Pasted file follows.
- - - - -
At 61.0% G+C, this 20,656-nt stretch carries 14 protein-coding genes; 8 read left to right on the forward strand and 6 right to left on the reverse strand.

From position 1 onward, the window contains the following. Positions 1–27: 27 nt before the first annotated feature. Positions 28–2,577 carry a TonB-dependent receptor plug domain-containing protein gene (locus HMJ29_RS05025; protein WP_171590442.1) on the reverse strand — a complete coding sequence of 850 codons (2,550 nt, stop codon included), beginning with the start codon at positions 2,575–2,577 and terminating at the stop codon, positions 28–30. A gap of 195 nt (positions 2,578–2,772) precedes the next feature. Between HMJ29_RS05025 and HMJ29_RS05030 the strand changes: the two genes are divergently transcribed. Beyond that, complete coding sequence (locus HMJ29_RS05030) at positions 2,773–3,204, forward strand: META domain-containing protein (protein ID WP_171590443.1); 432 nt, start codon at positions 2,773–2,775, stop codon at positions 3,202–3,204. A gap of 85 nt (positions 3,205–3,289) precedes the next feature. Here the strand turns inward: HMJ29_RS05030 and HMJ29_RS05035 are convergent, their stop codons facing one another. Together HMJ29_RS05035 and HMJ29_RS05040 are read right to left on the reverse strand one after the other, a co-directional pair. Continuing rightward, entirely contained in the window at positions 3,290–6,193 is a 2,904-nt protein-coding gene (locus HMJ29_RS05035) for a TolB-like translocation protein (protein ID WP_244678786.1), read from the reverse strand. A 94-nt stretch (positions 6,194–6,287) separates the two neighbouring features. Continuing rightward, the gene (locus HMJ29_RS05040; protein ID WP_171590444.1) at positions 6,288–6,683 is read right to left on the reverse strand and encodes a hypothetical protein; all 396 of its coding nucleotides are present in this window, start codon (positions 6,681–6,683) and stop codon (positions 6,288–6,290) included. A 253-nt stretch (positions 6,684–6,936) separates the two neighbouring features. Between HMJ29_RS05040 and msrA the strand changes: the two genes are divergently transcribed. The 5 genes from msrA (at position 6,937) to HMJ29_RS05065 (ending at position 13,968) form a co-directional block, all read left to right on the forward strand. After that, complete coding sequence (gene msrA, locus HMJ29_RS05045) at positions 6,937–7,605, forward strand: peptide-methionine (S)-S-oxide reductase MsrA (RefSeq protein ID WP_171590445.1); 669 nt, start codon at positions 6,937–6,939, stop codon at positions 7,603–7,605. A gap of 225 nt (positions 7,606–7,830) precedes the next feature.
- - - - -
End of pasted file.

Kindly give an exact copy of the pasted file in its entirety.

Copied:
At 61.0% G+C, this 20,656-nt stretch carries 14 protein-coding genes; 8 read left to right on the forward strand and 6 right to left on the reverse strand.

From position 1 onward, the window contains the following. Positions 1–27: 27 nt before the first annotated feature. Positions 28–2,577 carry a TonB-dependent receptor plug domain-containing protein gene (locus HMJ29_RS05025; protein WP_171590442.1) on the reverse strand — a complete coding sequence of 850 codons (2,550 nt, stop codon included), beginning with the start codon at positions 2,575–2,577 and terminating at the stop codon, positions 28–30. A gap of 195 nt (positions 2,578–2,772) precedes the next feature. Between HMJ29_RS05025 and HMJ29_RS05030 the strand changes: the two genes are divergently transcribed. Beyond that, complete coding sequence (locus HMJ29_RS05030) at positions 2,773–3,204, forward strand: META domain-containing protein (protein ID WP_171590443.1); 432 nt, start codon at positions 2,773–2,775, stop codon at positions 3,202–3,204. A gap of 85 nt (positions 3,205–3,289) precedes the next feature. Here the strand turns inward: HMJ29_RS05030 and HMJ29_RS05035 are convergent, their stop codons facing one another. Together HMJ29_RS05035 and HMJ29_RS05040 are read right to left on the reverse strand one after the other, a co-directional pair. Continuing rightward, entirely contained in the window at positions 3,290–6,193 is a 2,904-nt protein-coding gene (locus HMJ29_RS05035) for a TolB-like translocation protein (protein ID WP_244678786.1), read from the reverse strand. A 94-nt stretch (positions 6,194–6,287) separates the two neighbouring features. Continuing rightward, the gene (locus HMJ29_RS05040; protein ID WP_171590444.1) at positions 6,288–6,683 is read right to left on the reverse strand and encodes a hypothetical protein; all 396 of its coding nucleotides are present in this window, start codon (positions 6,681–6,683) and stop codon (positions 6,288–6,290) included. A 253-nt stretch (positions 6,684–6,936) separates the two neighbouring features. Between HMJ29_RS05040 and msrA the strand changes: the two genes are divergently transcribed. The 5 genes from msrA (at position 6,937) to HMJ29_RS05065 (ending at position 13,968) form a co-directional block, all read left to right on the forward strand. After that, complete coding sequence (gene msrA, locus HMJ29_RS05045) at positions 6,937–7,605, forward strand: peptide-methionine (S)-S-oxide reductase MsrA (RefSeq protein ID WP_171590445.1); 669 nt, start codon at positions 6,937–6,939, stop codon at positions 7,603–7,605. A gap of 225 nt (positions 7,606–7,830) precedes the next feature.